Madoka Kaname is an Ordinary Middle School Student with a loving family and a close circle of friends. One day, an enigmatic girl named Homura Akemi transfers into her class, setting off a chain of events that will completely change Madoka's life.
For you see, bizarre creatures called witches have been attacking Earth, killing innocent humans. In the shadows of the city of Mitakihara, a war is being waged between the grotesque witches and the magical girls who fight to limit their destructive influences. It is said that a mysterious witch, known only as Walpurgisnacht, will appear and destroy the world. A small cat-like creature called Kyubey appears before Madoka, and offers to grant a single wish in exchange for her services as a magical girl. It turns out that Kyubey has a plan to Save the World by destroying the witches, but the little creature will need Madokas help — and Kyubey sees great potential in her. The idealistic Madoka wants to accept the contract so she can help people in need, but Homura — who reveals herself to be a Dark Magical Girl — seems determined to stop Madoka for unknown reasons.
Who is Homura, and what is her deal? Just what are the witches? What is Kyubeys plan, and why does it require Madoka specifically? And what is Madokas destiny — can she truly save the world? Or will she fall to despair?
One thing becomes clear early on, though; things are not as they seem. What appears to be a straightforward Magical Girl Warrior tale becomes a twisted, morally complex, and surprisingly terrifying exploration of concepts like hope, despair, entropy, utilitarianism, and the psychological issues of the Magical girls, and it does not pull punches in regards to the horror the girls have to endure. The series is, in fact, the Trope Codifier for Magical Girl Genre Deconstruction, and has been perceived (how true this is is up for debate) to be the primary inspiration of a whole slew of imitators, each with their own spin on the concept, like Magical Girl Raising Project, Il Sole penetra le illusioni, Yuki Yuna is a Hero, and the 2013 tokusatsu series Kamen Rider Gaim (also written by Urobuchi).
Bringing together an all-star staff, Puella Magi Madoka Magica has Studio Shaft animating, Shaft's primary director Akiyuki Shinbo directing, Yuki Kajiura producing the music, nitro+'s Gen Urobuchi writing and Ume Aoki designing the characters for Shaft's first original series in a decade. The show started airing in January as part of the Winter 2011 season, though it was put on a temporary hiatus due to the Sendai earthquakes in Japan. The final two episodes were broadcast back-to-back on April 21st; the initial announcement was met with much rejoicing. When it was aired on Nico Nico Douga, over one million people watched. Compare this to Lucky Star's similar stream, which had over half a million.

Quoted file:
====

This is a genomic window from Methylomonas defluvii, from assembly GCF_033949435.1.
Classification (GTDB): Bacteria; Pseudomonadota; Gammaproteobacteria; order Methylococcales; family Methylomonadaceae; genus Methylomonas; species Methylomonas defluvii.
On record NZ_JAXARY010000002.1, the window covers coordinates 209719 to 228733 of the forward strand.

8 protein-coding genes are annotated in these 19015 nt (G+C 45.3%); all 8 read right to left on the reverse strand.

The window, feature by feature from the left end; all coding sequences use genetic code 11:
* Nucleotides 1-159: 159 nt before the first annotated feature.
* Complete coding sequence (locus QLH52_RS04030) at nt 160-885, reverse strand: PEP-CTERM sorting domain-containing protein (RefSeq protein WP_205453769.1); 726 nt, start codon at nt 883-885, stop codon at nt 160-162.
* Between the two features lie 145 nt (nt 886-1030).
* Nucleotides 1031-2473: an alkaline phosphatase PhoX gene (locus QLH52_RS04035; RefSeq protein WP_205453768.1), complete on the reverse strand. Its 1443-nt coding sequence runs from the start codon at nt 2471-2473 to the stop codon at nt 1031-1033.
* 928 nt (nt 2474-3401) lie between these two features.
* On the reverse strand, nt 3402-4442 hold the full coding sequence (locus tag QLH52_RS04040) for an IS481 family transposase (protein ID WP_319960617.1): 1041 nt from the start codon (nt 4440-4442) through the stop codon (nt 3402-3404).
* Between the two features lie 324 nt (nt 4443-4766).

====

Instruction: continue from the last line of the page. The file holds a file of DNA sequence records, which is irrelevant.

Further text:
The series has been dubbed and released in North America by Aniplex USA and Manga Entertainment in the UK. The series was aired on Australian TV on ABC3 starting on June 29. The series can be found on Crunchyroll, Hulu, Daisuki (all subbed), and dubbed on Netflix.
In November 2011, a theatrical film trilogy was announced. It is composed of the following:
- Puella Magi Madoka Magica: Beginnings: Part one of a Compilation Movie, released on October 6, 2012.
- Puella Magi Madoka Magica: Eternal: Part two of the Compilation Movie, released on October 13, 2012.
- Puella Magi Madoka Magica: Rebellion: Part three of the movie trilogy, released on October 26, 2013. A true sequel to the anime, originally intended to be its second season. The movie also introduces a new magical girl, Nagisa Momoe, to the team.
In December 2015, a trailer for a new Puella "project" was released. Because of previous announcements that the studio was considering making a Rebellion sequel, this may be confirmation of such a sequel.
In October 2016, it was revealed that the anime will be crossing over with The Battle Cats, featuring characters from the anime as Cat units and enemies. It has not yet been revealed what content will land on Madoka Magica's side.Note
The anime has several spin-offs, such as manga and games, which can be found in detail on the franchise page.
Compare Neon Genesis Evangelion, Bokurano, Narutaru, Berserk, Injustice: Gods Among Us, Princess Tutu, Revolutionary Girl Utena, Spec Ops: The Line, A Song of Ice and Fire, Warhammer 40,000, and many other no-holds-barred Genre Deconstructions.
Contrast Cardcaptor Sakura, which serves as the show's most obvious antecedent; Claymore and Lyrical Nanoha which are examples of relatively adult and drama-laden treatment of the genre that are, however, played straight; and Kill la Kill for a series that is the Spiritual Antithesis to this show, as well as Panty & Stocking with Garterbelt for the comedic version of this show.
Late-Arrival Spoiler Warning: Puella Magi Madoka Magica is one of the most popular anime franchises. As such, there are a great deal of spoilers. Most of them are marked, while others aren't. Avoiding these pages is highly suggested for those who have not seen the series.